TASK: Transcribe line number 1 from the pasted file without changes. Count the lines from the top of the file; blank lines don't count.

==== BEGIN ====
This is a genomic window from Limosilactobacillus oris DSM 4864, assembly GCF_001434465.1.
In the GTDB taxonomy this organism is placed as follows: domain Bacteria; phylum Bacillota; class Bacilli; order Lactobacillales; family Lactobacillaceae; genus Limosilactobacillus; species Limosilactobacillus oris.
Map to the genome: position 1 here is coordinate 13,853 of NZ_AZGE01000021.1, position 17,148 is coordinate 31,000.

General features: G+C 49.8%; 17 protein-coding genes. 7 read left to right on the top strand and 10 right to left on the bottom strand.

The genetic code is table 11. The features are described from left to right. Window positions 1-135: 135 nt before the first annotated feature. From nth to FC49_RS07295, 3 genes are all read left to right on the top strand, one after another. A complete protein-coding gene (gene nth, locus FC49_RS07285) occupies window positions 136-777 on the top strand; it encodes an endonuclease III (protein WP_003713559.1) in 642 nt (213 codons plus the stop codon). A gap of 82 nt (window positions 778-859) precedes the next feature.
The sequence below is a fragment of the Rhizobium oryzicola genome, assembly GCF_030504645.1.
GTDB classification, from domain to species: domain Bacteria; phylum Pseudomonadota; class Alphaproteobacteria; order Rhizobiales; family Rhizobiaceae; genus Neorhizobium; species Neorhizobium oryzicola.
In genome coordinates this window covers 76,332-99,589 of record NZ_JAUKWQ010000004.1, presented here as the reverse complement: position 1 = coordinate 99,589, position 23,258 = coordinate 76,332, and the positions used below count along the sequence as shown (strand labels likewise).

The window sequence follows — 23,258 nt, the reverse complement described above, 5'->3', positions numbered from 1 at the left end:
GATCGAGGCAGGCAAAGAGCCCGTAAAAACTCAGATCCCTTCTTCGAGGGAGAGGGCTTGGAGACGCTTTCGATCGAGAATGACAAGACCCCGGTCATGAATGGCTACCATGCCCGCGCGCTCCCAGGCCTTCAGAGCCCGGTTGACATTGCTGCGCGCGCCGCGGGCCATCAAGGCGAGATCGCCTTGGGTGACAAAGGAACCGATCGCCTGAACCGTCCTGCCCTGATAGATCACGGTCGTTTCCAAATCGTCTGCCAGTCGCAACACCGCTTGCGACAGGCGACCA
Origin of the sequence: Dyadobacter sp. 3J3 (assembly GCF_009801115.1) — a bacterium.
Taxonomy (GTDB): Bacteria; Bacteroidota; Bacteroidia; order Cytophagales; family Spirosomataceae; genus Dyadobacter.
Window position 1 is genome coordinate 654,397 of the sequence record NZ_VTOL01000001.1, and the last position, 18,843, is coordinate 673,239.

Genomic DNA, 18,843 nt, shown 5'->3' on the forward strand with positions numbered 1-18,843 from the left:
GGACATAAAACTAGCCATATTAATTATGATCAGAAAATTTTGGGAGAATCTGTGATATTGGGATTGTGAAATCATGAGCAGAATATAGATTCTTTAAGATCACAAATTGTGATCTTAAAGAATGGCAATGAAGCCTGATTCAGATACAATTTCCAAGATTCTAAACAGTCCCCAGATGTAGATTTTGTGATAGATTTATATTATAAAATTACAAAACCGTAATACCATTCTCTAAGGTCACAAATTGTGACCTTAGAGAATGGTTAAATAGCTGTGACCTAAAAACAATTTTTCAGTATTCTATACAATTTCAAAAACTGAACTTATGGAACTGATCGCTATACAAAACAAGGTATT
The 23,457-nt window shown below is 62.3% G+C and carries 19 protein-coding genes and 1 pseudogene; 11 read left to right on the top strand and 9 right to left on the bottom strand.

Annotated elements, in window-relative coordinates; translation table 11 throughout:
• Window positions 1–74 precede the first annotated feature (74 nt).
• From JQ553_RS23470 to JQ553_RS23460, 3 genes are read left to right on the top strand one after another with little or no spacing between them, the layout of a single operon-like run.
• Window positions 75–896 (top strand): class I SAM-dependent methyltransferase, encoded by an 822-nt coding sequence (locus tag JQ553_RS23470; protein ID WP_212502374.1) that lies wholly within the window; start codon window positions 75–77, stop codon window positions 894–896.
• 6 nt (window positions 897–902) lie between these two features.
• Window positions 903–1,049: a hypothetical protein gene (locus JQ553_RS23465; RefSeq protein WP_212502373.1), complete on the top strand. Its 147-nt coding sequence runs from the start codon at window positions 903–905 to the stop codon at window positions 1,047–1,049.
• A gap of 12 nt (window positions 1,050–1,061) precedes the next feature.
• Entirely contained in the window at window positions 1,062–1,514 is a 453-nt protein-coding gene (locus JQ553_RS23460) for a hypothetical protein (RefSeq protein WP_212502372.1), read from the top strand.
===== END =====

This is a genomic window from Limosilactobacillus oris DSM 4864, assembly GCF_001434465.1.